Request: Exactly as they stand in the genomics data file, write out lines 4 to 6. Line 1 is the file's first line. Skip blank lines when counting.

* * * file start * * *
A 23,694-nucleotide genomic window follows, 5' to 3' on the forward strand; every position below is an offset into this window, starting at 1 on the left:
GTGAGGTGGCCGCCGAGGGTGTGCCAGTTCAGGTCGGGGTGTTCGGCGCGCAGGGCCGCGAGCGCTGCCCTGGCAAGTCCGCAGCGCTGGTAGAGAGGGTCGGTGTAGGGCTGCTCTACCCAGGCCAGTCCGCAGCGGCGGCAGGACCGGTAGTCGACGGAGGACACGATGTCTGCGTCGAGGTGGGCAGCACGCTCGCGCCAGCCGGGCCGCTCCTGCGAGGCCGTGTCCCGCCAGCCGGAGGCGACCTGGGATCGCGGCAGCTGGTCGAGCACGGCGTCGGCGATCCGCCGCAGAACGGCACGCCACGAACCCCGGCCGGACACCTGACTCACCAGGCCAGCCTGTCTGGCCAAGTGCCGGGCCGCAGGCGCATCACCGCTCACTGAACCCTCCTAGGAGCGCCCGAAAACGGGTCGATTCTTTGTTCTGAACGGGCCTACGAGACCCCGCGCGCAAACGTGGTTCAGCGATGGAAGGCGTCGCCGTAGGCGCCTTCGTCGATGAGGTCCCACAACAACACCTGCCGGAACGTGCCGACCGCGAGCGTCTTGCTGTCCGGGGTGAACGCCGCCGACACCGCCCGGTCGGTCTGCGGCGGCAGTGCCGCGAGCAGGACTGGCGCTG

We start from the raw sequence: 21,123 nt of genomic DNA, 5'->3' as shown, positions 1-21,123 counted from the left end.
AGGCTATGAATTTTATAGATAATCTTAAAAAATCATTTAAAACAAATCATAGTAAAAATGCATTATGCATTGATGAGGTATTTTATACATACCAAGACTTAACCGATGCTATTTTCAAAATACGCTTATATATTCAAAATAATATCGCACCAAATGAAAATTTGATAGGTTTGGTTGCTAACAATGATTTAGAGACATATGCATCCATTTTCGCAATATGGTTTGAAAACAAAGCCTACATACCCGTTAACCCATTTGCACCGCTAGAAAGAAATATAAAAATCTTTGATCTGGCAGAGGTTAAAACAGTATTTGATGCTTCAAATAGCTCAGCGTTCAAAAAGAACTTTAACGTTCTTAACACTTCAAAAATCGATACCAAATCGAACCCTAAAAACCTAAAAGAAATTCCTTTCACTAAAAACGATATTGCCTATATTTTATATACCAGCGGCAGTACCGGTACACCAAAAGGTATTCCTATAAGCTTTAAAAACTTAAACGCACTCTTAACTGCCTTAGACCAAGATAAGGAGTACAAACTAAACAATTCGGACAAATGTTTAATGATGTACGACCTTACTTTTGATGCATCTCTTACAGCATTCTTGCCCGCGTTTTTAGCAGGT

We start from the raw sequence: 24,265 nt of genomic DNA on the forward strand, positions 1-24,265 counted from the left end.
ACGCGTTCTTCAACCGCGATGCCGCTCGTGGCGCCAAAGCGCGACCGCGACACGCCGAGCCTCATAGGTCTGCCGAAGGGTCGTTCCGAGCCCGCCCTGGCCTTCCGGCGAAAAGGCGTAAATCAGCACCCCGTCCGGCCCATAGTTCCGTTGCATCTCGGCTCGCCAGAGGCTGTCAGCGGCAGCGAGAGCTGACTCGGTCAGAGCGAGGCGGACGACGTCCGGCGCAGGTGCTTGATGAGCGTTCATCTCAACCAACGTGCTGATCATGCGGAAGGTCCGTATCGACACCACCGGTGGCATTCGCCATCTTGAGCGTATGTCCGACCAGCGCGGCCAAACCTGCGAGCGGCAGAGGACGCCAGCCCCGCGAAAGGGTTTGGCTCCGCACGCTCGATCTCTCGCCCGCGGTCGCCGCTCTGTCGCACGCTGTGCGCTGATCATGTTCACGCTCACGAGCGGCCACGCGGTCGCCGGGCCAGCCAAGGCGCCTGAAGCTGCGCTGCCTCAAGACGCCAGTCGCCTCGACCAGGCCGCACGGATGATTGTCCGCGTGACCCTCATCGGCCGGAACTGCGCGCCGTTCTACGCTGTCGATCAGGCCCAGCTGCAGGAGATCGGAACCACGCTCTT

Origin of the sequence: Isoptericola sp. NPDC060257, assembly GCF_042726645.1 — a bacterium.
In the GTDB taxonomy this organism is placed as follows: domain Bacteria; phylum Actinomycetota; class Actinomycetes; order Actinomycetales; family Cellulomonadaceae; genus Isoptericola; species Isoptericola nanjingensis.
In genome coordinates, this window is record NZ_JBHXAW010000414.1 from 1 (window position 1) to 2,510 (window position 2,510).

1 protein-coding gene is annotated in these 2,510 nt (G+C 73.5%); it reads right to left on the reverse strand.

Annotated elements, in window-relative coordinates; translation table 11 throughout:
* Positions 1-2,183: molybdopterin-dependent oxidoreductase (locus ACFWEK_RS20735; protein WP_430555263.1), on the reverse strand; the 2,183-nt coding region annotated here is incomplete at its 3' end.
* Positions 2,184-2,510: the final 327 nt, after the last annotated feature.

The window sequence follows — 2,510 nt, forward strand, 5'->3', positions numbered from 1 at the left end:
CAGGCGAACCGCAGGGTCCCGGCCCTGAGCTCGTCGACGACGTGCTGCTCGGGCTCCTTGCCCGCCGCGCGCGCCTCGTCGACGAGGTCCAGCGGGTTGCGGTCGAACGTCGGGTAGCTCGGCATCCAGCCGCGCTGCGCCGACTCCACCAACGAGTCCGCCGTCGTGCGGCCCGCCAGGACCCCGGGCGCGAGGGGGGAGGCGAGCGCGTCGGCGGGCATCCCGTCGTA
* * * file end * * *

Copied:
AGGCTATGAATTTTATAGATAATCTTAAAAAATCATTTAAAACAAATCATAGTAAAAATGCATTATGCATTGATGAGGTATTTTATACATACCAAGACTTAACCGATGCTATTTTCAAAATACGCTTATATATTCAAAATAATATCGCACCAAATGAAAATTTGATAGGTTTGGTTGCTAACAATGATTTAGAGACATATGCATCCATTTTCGCAATATGGTTTGAAAACAAAGCCTACATACCCGTTAACCCATTTGCACCGCTAGAAAGAAATATAAAAATCTTTGATCTGGCAGAGGTTAAAACAGTATTTGATGCTTCAAATAGCTCAGCGTTCAAAAAGAACTTTAACGTTCTTAACACTTCAAAAATCGATACCAAATCGAACCCTAAAAACCTAAAAGAAATTCCTTTCACTAAAAACGATATTGCCTATATTTTATATACCAGCGGCAGTACCGGTACACCAAAAGGTATTCCTATAAGCTTTAAAAACTTAAACGCACTCTTAACTGCCTTAGACCAAGATAAGGAGTACAAACTAAACAATTCGGACAAATGTTTAATGATGTACGACCTTACTTTTGATGCATCTCTTACAGCATTCTTGCCCGCGTTTTTAGCAGGT

We start from the raw sequence: 24,265 nt of genomic DNA on the forward strand, positions 1-24,265 counted from the left end.
ACGCGTTCTTCAACCGCGATGCCGCTCGTGGCGCCAAAGCGCGACCGCGACACGCCGAGCCTCATAGGTCTGCCGAAGGGTCGTTCCGAGCCCGCCCTGGCCTTCCGGCGAAAAGGCGTAAATCAGCACCCCGTCCGGCCCATAGTTCCGTTGCATCTCGGCTCGCCAGAGGCTGTCAGCGGCAGCGAGAGCTGACTCGGTCAGAGCGAGGCGGACGACGTCCGGCGCAGGTGCTTGATGAGCGTTCATCTCAACCAACGTGCTGATCATGCGGAAGGTCCGTATCGACACCACCGGTGGCATTCGCCATCTTGAGCGTATGTCCGACCAGCGCGGCCAAACCTGCGAGCGGCAGAGGACGCCAGCCCCGCGAAAGGGTTTGGCTCCGCACGCTCGATCTCTCGCCCGCGGTCGCCGCTCTGTCGCACGCTGTGCGCTGATCATGTTCACGCTCACGAGCGGCCACGCGGTCGCCGGGCCAGCCAAGGCGCCTGAAGCTGCGCTGCCTCAAGACGCCAGTCGCCTCGACCAGGCCGCACGGATGATTGTCCGCGTGACCCTCATCGGCCGGAACTGCGCGCCGTTCTACGCTGTCGATCAGGCCCAGCTGCAGGAGATCGGAACCACGCTCTT